Sunday, January 30, 2011

Why do we count our own?

I wish this post should be about first reactions on my book.
But it is still not available to purchase. Only what I can say at this moment is that – maybe next week I-H.
Meanwhile, read my new post if you wish so, and enjoy it.

There is a biblical prohibition of counting Jewish people or in another words making census. Though a counting did take place three times in Jewish history.
Twice when heeding to HaShems voice Moishe Rabayni counted the Jews BaMidbar – in the desert.
The third time it happened when Duvid HaMelech begin to count the subjects of his kingdom.
It ended tragically; thousands of people died and King Duvid’s crown was only bearly saved.
He clearly breached a prohibition of the Torah. The only way to count the Jewish people was by counting half shekels – coins, given to the Jerusalem Temple once a year from every Jewish person, but counting Jews is prohibited to do just any time.
When we hear or read the news, especially those tragic stories, we often ask “Were there any Yiden involved, were there any Jewish victims?
This is one of those questions that are asked in random conversations and on news blogs. Why is it that we worry so about our own people? Why we only count our own?
Some of us rush with critics - what about the non Jewish victims? Are their lives without value or is their value somehow slighter than the value of the Jew? Why don’t we simply ask how many victims were there?
This question and the problem are very delicate to ask as well as to answer but nevertheless I will try to answer with the help of G-d.
It so happens that I’m not limited to the English speaking media and I can read and listen to the non Jewish media outlets of a few other nations. Even a person that is only English speaking can follow the foreign media to some extent, and learn how this topic is treated among people.
Whoever has access to foreign news channels, knows that these kinds of questions are not characteristic for Jewish people only. When an accident happens somewhere in the world, in any country on Earth, nations are asking about their own people. How many Russians, how many Italians or French were there? Are any of them dead or injured? Is our embassy taking care of them? That’s just how it is; it’s the nature of the matter. However, unlike other nations, we live in Diaspora – Golus, we are citizens of those countries we are currently staying in. Why than do we ask about our fellow coreligionist?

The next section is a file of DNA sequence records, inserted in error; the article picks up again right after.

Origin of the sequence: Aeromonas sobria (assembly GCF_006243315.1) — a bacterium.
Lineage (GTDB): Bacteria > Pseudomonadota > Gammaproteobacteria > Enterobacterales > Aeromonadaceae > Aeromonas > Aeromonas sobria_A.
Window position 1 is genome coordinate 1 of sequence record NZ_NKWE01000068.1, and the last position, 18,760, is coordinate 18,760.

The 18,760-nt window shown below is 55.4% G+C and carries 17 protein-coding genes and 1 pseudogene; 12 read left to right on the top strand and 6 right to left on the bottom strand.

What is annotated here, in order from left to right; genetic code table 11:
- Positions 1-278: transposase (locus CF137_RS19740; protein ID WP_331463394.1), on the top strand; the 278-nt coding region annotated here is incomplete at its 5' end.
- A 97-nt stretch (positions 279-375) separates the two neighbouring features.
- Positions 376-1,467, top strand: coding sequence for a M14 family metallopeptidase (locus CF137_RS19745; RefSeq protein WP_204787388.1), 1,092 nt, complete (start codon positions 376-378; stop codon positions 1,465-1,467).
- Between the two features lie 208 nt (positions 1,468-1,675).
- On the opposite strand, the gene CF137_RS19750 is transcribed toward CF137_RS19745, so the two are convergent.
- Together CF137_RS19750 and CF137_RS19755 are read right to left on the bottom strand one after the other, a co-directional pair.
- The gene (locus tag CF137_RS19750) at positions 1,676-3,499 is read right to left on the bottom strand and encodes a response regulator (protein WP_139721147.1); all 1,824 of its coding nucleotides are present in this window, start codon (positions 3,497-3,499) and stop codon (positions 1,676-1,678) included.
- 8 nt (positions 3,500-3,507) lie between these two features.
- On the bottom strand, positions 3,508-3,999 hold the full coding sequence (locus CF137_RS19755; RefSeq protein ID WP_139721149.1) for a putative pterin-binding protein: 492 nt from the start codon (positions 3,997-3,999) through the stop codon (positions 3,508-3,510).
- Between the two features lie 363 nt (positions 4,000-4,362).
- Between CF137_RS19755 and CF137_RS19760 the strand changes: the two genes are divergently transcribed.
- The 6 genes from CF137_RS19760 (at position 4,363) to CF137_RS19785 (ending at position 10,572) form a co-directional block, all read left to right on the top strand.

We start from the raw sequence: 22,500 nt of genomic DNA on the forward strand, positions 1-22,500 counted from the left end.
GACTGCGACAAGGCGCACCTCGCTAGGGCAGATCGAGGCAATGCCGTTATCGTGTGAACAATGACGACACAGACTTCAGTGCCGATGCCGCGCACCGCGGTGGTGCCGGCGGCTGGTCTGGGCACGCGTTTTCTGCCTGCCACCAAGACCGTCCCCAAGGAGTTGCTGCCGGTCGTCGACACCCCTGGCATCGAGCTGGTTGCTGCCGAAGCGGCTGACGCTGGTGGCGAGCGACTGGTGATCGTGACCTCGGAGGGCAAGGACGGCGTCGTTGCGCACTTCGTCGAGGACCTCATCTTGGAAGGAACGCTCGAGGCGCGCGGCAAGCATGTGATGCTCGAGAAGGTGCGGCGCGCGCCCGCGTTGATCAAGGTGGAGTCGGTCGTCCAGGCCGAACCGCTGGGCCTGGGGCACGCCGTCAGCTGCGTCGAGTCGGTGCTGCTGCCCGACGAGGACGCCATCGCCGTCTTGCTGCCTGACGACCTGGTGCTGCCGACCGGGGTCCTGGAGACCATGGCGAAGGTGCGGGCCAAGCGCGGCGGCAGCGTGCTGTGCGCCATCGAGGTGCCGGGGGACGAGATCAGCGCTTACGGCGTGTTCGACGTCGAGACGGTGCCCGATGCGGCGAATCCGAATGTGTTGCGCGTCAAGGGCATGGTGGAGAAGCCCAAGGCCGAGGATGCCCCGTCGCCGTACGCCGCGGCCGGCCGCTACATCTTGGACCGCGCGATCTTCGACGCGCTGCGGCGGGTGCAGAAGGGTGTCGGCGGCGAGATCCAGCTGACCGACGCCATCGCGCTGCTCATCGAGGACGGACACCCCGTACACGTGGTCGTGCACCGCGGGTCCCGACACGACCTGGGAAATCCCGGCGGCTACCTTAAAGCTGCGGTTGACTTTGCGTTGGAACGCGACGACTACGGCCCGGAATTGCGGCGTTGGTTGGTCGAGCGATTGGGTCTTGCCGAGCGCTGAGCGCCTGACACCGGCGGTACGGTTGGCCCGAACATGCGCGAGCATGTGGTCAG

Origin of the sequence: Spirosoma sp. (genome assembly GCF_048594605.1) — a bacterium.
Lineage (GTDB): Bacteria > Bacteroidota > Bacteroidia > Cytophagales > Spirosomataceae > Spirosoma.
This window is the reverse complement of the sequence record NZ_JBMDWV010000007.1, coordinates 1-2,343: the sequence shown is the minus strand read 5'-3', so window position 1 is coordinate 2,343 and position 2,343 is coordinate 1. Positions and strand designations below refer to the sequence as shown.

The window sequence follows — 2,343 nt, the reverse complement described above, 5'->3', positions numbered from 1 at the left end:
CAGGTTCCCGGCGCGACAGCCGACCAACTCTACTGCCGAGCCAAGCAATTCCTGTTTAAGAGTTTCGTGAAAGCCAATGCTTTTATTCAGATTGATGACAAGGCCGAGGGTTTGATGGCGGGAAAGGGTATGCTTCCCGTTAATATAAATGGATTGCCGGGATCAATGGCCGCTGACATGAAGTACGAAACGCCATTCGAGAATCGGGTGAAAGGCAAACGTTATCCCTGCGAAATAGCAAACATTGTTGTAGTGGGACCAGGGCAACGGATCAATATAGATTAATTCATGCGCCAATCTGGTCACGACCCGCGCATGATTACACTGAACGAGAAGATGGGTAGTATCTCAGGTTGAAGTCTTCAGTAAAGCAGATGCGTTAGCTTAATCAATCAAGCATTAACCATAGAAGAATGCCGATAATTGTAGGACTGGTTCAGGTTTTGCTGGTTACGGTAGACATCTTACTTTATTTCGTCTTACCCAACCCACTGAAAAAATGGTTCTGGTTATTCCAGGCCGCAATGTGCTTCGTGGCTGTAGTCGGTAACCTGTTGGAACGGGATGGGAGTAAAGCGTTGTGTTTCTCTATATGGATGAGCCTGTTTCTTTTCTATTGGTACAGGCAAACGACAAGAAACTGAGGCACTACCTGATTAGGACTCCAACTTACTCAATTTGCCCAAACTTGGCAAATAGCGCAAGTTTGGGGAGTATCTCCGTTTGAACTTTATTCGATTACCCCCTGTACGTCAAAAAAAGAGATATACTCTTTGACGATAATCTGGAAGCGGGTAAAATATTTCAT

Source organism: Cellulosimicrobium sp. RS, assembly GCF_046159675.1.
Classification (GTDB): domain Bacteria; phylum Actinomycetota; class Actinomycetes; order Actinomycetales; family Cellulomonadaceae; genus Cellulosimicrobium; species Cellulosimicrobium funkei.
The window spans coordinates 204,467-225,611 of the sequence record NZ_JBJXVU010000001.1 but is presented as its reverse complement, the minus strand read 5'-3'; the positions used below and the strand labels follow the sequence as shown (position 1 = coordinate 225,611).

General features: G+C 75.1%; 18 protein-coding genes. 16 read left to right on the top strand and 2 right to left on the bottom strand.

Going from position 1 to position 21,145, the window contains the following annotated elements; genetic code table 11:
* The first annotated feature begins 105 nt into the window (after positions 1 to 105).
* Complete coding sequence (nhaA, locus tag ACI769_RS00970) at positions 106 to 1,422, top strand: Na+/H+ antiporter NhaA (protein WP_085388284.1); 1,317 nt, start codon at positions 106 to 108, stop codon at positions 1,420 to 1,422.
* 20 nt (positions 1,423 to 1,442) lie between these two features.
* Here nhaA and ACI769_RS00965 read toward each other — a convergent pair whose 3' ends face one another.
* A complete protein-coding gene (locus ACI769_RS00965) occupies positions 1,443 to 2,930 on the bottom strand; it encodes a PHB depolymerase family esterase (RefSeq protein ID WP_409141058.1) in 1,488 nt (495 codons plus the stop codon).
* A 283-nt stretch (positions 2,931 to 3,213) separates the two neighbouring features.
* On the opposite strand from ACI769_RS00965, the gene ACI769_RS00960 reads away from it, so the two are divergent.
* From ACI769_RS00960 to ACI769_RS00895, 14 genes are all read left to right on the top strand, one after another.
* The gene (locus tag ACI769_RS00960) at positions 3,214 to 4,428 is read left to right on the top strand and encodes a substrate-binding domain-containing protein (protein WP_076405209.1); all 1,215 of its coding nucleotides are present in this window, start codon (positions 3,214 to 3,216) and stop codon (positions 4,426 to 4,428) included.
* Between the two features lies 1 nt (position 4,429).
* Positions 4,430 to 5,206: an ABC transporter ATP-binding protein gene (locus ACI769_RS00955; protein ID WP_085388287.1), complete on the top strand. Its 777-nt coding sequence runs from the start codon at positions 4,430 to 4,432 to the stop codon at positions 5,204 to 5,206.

I suppose that there is nothing wrong with it. Jews are the children of one father and four mothers; we can even go back one generation to Yitzchok, who with his wife are the biological parents of all the Jews. Jews are not only a group of people connected by a common faith but they are also family, a folk connected by the ties of common DNA.
Some may argue that all the converts, including me writing these words, somehow watered down the Jewish blood through the generations. Yes, there was some number of converts who joined the people of Israel from the very beginning of the history of this nation, but Jews are not some kind of horses or puppy dogs that have to be protected from any admixture of foreign blood.
The first and most important leader of our nation married a women born to a Midian priest. The leader we are talking about is Moyshe Rabaini (Moses) and his wife, Tzipoira bas Yisro.
His direct successor Yechoshia Bin Nun (Joshua) married another woman born to a non Jewish family. According to the Midrash he married Rachab, the women who hid him from the persecutors in Yericho. She was not only of ‘spoiled’ blood but also of spoiled morality before she converted. She became a full member of the Jewish family and the wife of its second Leader. No one was concerned about ‘diluting’ the blood of the Jewish nation. The reason is because it is not the purity of blood that has to be protected but the purity of life.
When a Jew asks about his fellow brother with fear it is precisely the apprehension of loosing something of this purity. Even when this victim Jew was not living to the high standards of purity, as a member of the family of Yakov, he has the potential to reach the levels of his fathers.
We are concerned about and value the life of every human being on this planet. It is the Jewish Bible that brings a message to Humanity: that all people are decedents of a common ancestor – Adam. And still, the members of our family are somehow closer to us.  That’s just the way it is!

Matys Weiser

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